Love, the second time around

It’s the laughter, the joy and the smiles that strike you about Betty Guenther and Bill Burger. They sit closely together on the couch, hip to hip, shoulder to shoulder, a hand on a knee, a hand on an arm as they talk about how sometimes love surprises you.

Just when you have settled into a life you’ve decided to like, and you do. Just when you’ve found a new home. Just when you’ve beaten back the loneliness.

Then love comes for you, sweeping you up in a whirlwind of happiness and you decide to get married at 78 and nearly 83 years old.

For Betty and Bill, that day was May 21 at Magnolia Manor, where they live and met. The staff threw them a wedding, a bachelorette party with cake and “I can’t tell you” what else and a bachelor party with a belly dancer.

“We were going to do a justice of the peace, then this happened,” Betty says.

Their children had suggested a June wedding but Bill said the longest he would wait was May 14. They settled on May 21 because he participated in an Honor Flight the first weekend in May and Betty thought he might need more than a week to finish getting ready.

He could do a week but he wasn’t waiting another month.

The sparks of a second love

Betty came to Magnolia Manor after her husband of 57 years passed away in 2014 from cancer. They had been living in Thomasville — away from both of their children — at a place that offered room for them to stay together and additional care when his Alzheimer’s worsened.

“I just went into a funk,” Betty says about her husband’s death. “I really went into a deep depression, just like Bill, only it happened quicker with me because he was more of a getting out and socializing (person). I didn’t do that. I was just like, shut the world out.

“So, my son says, ‘Mom, every time I call you, you’re crying.’ He says, ‘You’ve got to come over here where we can see to you.’ I said, ‘OK, I’m ready to get out of here. I can’t stand it anymore.’”

That’s how she ended up in Camden County, where her son lives, and decided that she would embrace and love her new life.

“I had resigned to the fact that this is my life,” Betty says. “I’d gone through marriage. I’d had children. And this is what I was going to have. This was going to be my life and I was going to participate in everything around here and I was going to like it. And I did, and then Bill Burger walked in.”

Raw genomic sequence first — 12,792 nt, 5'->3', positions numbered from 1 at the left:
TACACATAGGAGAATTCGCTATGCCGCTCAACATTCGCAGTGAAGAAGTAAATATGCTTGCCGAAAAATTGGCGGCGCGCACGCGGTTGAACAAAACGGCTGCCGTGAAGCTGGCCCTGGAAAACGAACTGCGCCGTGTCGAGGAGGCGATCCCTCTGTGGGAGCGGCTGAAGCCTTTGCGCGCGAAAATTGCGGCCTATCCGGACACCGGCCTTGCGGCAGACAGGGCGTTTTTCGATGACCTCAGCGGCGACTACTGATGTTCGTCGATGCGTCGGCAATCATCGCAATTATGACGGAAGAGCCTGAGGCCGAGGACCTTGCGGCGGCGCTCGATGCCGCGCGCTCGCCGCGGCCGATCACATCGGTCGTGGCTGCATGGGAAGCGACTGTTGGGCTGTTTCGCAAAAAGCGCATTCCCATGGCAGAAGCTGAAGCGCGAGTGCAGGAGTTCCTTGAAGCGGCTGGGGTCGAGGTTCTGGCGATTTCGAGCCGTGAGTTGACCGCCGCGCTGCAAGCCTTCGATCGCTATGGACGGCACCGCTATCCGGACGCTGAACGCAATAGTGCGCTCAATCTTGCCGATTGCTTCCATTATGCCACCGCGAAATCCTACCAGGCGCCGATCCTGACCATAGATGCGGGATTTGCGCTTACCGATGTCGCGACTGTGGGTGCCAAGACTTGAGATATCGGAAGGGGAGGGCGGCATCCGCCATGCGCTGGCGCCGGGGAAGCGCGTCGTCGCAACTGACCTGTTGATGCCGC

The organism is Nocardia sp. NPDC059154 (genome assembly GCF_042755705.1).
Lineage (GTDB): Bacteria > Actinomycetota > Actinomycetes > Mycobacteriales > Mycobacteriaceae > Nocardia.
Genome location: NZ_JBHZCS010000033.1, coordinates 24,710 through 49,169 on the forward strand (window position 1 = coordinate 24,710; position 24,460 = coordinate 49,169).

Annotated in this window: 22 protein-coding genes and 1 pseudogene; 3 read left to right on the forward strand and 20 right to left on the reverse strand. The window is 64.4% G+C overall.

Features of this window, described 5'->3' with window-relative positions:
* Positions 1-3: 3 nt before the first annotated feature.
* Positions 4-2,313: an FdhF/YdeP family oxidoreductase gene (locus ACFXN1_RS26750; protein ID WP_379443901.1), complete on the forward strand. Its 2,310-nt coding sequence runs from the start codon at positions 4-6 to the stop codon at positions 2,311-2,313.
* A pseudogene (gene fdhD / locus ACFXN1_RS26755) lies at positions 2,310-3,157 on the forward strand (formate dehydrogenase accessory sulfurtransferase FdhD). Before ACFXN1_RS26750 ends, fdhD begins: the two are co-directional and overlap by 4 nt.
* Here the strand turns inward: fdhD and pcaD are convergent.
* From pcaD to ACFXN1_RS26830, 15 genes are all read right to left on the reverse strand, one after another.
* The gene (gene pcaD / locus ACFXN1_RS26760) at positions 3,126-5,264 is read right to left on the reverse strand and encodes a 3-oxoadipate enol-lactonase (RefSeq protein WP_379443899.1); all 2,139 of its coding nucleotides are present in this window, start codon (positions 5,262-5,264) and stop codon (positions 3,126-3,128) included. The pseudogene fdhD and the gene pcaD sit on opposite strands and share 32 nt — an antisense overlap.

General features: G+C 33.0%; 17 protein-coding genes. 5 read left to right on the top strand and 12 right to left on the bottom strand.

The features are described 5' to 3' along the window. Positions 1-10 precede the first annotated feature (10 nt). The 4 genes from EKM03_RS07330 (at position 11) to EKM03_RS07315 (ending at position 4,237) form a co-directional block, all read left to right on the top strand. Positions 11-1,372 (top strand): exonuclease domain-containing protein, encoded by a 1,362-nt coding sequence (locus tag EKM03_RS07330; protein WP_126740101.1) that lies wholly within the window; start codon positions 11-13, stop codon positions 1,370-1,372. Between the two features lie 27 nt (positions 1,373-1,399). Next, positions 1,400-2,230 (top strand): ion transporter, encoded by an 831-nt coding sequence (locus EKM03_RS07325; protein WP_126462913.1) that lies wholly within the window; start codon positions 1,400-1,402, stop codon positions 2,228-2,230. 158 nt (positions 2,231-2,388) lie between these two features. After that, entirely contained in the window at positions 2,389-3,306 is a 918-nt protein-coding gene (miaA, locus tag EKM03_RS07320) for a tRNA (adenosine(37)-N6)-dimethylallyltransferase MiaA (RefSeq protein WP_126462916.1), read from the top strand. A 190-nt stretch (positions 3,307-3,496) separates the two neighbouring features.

Betty was at a social function about six months ago when Bill arrived and caught her eye.

“I thought, ‘Hmm, there’s something about that fella, you know.’ I don’t know what it was,” she says, calling the attraction magnetic.

“Both of my pockets were bulging,” Bill jokes. (His pockets are loaded down with a wallet as thick as a brick, military challenge coins and other items. He keeps his rolling walker stocked with essentials and snacks — Werther’s candies, an apple, cherries — too.)

A while later, Betty spotted him at another event and he came up to the couch where Betty was sitting with two other women. He asked the woman on the end if she’d like to dance. No. How about the woman in the middle? Also no.

“He walked right by me,” Betty says. “He didn’t even see me. So I sat there and I thought, ‘Huh, this is not going to be.’ So I said, ‘Guess what, guys? I’m going to ask him to dance.’”

Bill said yes and Betty warned him that she didn’t fast dance anymore — “my legs won’t let me” — so they slow danced.

“I just snuggled right up to him,” Betty says, a move that was completely out of character for her. “This is the Betty that absolutely shocked everybody. … I just fit with him so good.”

She told him that she hadn’t danced with a man in a long time but dancing with him made her feel good.